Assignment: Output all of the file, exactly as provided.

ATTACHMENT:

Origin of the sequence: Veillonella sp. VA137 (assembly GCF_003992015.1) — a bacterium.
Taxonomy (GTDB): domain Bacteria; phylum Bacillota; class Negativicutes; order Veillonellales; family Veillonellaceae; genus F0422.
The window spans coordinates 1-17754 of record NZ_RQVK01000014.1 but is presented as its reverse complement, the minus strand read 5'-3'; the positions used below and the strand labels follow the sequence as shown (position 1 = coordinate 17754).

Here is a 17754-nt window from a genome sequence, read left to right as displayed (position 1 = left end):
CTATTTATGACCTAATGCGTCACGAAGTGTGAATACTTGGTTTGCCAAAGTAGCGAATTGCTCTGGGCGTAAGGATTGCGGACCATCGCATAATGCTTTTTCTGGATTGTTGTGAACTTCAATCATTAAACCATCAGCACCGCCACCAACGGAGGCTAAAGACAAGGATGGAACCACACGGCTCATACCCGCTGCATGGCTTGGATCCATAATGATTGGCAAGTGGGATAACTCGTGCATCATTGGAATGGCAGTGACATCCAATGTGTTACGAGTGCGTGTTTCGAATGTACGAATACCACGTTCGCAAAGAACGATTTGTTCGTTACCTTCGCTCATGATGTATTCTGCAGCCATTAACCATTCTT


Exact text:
Origin of the sequence: Veillonella sp. VA137 (assembly GCF_003992015.1) — a bacterium.
Taxonomy (GTDB): domain Bacteria; phylum Bacillota; class Negativicutes; order Veillonellales; family Veillonellaceae; genus F0422.
The window spans coordinates 1-17754 of record NZ_RQVK01000014.1 but is presented as its reverse complement, the minus strand read 5'-3'; the positions used below and the strand labels follow the sequence as shown (position 1 = coordinate 17754).

Here is a 17754-nt window from a genome sequence, read left to right as displayed (position 1 = left end):
CTATTTATGACCTAATGCGTCACGAAGTGTGAATACTTGGTTTGCCAAAGTAGCGAATTGCTCTGGGCGTAAGGATTGCGGACCATCGCATAATGCTTTTTCTGGATTGTTGTGAACTTCAATCATTAAACCATCAGCACCGCCACCAACGGAGGCTAAAGACAAGGATGGAACCACACGGCTCATACCCGCTGCATGGCTTGGATCCATAATGATTGGCAAGTGGGATAACTCGTGCATCATTGGAATGGCAGTGACATCCAATGTGTTACGAGTGCGTGTTTCGAATGTACGAATACCACGTTCGCAAAGAACGATTTGTTCGTTACCTTCGCTCATGATGTATTCTGCAGCCATTAACCATTCTT